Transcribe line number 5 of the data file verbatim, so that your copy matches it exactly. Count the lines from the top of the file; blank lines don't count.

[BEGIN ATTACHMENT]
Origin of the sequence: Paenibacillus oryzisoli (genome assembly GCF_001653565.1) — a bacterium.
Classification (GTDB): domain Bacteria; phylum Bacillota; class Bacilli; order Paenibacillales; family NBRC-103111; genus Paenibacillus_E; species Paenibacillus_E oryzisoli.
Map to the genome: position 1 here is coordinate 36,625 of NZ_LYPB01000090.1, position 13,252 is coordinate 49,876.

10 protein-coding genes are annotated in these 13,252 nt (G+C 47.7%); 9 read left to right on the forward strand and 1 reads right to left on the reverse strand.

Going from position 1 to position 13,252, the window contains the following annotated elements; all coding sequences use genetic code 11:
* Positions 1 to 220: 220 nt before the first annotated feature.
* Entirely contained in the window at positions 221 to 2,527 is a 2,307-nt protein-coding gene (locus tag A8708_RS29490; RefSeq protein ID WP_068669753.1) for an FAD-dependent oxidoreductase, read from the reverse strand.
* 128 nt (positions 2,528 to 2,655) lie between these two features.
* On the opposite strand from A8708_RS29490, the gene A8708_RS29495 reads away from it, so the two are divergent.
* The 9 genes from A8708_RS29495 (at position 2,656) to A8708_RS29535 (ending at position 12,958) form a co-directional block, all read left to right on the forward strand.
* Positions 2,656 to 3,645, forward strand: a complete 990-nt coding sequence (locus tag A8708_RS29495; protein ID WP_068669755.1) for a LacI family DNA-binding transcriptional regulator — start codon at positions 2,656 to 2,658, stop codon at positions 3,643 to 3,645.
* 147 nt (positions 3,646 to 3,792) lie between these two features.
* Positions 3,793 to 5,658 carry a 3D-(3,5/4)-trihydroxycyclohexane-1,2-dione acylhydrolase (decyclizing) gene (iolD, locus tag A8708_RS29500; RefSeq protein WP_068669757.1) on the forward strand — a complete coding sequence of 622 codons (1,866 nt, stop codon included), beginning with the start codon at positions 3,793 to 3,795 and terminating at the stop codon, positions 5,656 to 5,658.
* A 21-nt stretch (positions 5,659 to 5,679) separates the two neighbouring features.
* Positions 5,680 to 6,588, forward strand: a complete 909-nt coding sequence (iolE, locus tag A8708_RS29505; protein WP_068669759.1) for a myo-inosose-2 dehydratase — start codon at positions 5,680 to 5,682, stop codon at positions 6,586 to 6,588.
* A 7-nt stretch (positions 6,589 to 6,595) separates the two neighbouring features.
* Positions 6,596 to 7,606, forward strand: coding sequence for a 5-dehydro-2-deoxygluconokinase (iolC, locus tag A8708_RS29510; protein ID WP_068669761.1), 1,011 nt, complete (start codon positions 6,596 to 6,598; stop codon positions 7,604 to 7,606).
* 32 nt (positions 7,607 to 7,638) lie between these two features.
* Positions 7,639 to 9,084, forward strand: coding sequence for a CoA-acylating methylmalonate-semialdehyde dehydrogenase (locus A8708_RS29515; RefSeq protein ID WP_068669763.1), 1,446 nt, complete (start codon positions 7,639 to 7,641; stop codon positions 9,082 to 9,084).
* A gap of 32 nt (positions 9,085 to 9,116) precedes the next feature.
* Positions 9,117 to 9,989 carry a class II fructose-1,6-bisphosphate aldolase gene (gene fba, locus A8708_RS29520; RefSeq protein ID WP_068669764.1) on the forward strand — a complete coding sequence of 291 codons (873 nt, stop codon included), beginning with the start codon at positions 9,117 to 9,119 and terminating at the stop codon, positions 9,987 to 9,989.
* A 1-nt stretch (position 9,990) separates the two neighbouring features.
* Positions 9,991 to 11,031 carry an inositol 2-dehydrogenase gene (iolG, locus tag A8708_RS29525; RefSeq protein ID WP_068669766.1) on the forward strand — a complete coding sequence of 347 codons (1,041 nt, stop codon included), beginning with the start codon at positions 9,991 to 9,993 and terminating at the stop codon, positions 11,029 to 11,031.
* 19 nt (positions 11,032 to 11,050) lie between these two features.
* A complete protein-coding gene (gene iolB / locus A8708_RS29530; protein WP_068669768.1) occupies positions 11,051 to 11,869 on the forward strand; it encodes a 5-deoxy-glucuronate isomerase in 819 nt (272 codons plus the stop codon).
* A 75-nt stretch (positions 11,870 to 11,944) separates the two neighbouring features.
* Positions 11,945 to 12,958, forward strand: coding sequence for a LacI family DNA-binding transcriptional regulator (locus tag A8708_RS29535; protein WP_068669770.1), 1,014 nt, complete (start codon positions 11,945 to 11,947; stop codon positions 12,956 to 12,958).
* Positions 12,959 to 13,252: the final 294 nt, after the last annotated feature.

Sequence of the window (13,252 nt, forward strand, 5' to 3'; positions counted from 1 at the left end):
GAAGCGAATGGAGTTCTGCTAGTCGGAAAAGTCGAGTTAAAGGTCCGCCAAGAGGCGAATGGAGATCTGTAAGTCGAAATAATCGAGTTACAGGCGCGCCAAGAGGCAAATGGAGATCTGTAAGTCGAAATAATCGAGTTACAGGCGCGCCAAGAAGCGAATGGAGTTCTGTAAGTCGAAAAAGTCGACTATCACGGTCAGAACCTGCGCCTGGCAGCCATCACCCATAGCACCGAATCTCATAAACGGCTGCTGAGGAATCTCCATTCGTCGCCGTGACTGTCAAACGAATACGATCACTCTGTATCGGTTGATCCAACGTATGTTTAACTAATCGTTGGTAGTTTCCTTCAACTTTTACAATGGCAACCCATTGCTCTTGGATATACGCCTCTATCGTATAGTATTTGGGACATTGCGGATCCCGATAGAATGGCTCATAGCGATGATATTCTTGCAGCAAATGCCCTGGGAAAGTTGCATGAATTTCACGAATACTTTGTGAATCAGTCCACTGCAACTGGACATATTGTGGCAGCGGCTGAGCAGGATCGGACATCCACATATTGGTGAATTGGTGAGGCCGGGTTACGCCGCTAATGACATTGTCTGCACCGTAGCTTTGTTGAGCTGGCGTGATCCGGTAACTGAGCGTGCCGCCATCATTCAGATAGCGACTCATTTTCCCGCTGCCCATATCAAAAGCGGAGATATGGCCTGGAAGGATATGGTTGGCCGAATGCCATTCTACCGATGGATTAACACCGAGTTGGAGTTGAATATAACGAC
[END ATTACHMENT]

Going from position 1 to position 13,252, the window contains the following annotated elements; all coding sequences use genetic code 11: